7/8/2009 2:30 PM
It looks like the upper administration of the University of Texas at Austin is even more hostile to Western civilization and American values than it was when I was a student there. Thanks to Elizabeth Young with the Texas Public Policy Foundation for passing along this gem of an article from Minding the Campus. The article details how Rob Koons, professor of philosophy at the University, set up a program to promote the study of Western civilization and then got knifed by the administration at every turn.
Unfortunately, a lot of big donors to Texas universities think their administrators are like the ones they remembered in the 1940s. Fiscally prudent yet scholarly and primarily interesting in developing young peoples' minds.
That's not what higher education is like now. Today's administrators care mainly about money and secondarily about impressing the left-wing, politically correct subculture that controls higher education. In the case of the University of Texas at Austin there was a time when its adminstration was somewhat conservative (speaking in relative terms of course.) But ever since Bill Cunningham became president of the University in 1985 things progressively moved leftward.
So I am disappointed, but not surprised, to read that the administration of my alma matter is causing trouble for new efforts to improve the teaching of Western civilization and American values to the next generation of young people. Words still mean things, and there's a big difference between calling a center the "Program in Western Civilization and American Institutions" versus the administration renaming and repackaging it as the "The Thomas Jefferson Center for the Study of Core Texts and Ideas."
Having interviewed several people applying for LSR internships over the years, I know now that our public schools are falling down on the job when it comes to passing along to the next generation the rich history and tradition that we inherited from Western Europe. What a shame. A generation that does not even understand its own inheritance.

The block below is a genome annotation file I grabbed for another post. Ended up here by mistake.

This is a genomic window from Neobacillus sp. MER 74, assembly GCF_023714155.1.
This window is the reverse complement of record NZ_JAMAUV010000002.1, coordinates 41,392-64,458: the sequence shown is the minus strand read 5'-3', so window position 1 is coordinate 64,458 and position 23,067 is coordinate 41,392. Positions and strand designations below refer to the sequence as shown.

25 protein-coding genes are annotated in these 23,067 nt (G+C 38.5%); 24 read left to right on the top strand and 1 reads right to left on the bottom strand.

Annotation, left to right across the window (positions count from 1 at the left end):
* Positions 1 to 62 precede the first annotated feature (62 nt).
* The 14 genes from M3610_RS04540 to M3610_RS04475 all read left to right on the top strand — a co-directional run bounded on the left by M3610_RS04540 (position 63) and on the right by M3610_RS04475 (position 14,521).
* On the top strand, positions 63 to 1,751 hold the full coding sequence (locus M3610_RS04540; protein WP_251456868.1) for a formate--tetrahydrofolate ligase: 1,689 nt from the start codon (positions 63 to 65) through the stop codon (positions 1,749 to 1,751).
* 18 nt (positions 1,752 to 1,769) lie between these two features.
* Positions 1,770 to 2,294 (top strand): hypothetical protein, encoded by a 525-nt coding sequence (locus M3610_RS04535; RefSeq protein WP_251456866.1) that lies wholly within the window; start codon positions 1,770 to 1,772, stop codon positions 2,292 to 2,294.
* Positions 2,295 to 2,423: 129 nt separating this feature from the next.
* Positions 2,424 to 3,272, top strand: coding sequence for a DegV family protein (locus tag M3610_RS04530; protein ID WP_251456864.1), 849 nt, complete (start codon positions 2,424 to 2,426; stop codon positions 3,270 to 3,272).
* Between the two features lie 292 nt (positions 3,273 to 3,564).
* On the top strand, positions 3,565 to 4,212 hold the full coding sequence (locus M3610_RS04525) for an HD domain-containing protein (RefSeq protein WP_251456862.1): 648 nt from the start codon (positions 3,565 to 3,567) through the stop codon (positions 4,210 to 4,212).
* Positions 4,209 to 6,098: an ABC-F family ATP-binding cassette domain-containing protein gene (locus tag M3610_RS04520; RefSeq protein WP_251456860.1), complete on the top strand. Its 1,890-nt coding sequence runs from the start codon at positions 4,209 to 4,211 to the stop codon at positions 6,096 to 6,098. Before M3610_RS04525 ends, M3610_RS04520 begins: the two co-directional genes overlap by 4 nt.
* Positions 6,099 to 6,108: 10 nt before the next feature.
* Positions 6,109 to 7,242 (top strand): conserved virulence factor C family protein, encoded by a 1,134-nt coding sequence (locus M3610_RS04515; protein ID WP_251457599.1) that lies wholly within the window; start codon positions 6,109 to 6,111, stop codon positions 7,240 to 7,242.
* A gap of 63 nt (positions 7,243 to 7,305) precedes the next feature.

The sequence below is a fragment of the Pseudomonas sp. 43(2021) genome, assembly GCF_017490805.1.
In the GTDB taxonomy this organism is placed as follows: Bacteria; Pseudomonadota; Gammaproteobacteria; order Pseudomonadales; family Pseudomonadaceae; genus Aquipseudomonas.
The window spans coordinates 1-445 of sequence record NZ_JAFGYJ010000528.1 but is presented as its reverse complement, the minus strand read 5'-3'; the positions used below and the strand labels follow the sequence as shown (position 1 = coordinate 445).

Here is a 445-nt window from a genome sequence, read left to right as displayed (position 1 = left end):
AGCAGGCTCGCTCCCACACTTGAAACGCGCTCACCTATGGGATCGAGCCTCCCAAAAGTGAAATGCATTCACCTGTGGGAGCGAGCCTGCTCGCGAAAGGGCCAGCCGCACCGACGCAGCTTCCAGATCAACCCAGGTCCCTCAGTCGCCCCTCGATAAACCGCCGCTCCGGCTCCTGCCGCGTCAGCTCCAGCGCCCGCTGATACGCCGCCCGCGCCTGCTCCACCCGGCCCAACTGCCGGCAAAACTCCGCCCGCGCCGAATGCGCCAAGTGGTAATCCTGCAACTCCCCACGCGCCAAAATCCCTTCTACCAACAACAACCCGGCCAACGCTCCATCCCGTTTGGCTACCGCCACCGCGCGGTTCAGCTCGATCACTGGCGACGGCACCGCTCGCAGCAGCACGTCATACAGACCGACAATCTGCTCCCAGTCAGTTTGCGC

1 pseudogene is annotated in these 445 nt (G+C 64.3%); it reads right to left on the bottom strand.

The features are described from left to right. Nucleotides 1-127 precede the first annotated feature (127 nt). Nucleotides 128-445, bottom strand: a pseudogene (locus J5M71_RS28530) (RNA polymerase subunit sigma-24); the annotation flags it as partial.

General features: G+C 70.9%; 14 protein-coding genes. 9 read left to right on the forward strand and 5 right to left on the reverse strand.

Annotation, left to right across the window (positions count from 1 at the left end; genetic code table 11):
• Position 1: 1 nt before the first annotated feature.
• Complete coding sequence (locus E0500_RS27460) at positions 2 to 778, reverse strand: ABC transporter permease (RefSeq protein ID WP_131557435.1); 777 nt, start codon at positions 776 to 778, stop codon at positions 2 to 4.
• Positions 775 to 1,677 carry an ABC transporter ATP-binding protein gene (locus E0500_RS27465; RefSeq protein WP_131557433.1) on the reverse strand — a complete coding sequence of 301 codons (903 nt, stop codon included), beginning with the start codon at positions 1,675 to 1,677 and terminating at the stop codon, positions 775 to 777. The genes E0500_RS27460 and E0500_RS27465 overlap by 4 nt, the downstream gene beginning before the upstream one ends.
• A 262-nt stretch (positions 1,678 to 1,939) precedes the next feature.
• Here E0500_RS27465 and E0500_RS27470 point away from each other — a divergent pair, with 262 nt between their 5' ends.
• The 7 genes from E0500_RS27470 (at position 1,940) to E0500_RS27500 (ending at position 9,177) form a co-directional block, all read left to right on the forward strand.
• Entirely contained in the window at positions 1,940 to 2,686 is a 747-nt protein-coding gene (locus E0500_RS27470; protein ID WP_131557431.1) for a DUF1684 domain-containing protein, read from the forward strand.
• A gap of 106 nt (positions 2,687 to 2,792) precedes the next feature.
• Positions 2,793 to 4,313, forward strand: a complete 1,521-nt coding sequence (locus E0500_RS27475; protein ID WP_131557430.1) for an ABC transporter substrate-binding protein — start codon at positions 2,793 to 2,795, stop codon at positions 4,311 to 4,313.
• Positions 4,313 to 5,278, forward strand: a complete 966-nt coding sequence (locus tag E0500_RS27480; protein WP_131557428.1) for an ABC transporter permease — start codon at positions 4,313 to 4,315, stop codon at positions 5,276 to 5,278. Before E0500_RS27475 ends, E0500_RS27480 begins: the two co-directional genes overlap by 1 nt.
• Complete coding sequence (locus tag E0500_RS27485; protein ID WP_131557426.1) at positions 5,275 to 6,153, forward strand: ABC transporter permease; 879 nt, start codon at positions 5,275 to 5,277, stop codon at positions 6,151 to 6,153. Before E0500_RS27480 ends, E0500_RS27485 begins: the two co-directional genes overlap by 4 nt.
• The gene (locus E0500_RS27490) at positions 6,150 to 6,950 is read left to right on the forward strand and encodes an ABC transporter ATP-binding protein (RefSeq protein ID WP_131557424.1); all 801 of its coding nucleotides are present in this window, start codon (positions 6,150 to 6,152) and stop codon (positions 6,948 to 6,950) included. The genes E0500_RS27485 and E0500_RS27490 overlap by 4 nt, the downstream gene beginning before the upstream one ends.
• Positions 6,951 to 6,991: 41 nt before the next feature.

But even when I was a student in 1991-1994, it was possible to get a good education at the University of Texas and learn about the great classics of Western thought. One had to seek it -- rather than having it as a part of the required curriculum -- but it was there for those who wanted it. I hope today's students can benefit like I once did.
Back then, UT professors even voted down a proposed multiculturalism requirement in the early 1990s. (In fact, I would argue that current President Bill Powers' curriculum reform initatives are largely an effort to get a multiculturalism requirement through with minimal backlash from UT's conservative donor base, largely by concealing it within the context of a broader curriculum rewrite.)
But -- as is true of most "flagship" universities -- as older professors retire, they are replaced almost exclusively from the leftward end of the political spectrum.
Incidents like the one described in the blog post are one reason I've been so critical of all these tuition increases that the Legislature authorized in 2003. If UT is going to be given more power to take more money from Texans' wallets than fundamental reform should be a part of that discussion, including reforms to curtail political correctness, encourage ideological diversity, and restrain spending.
Perhaps the Republican legislators who have supported UT in the past (Geanie Morrison and Dan Branch come to mind) will read this article and take note. At least then they would understand what it is they are supporting.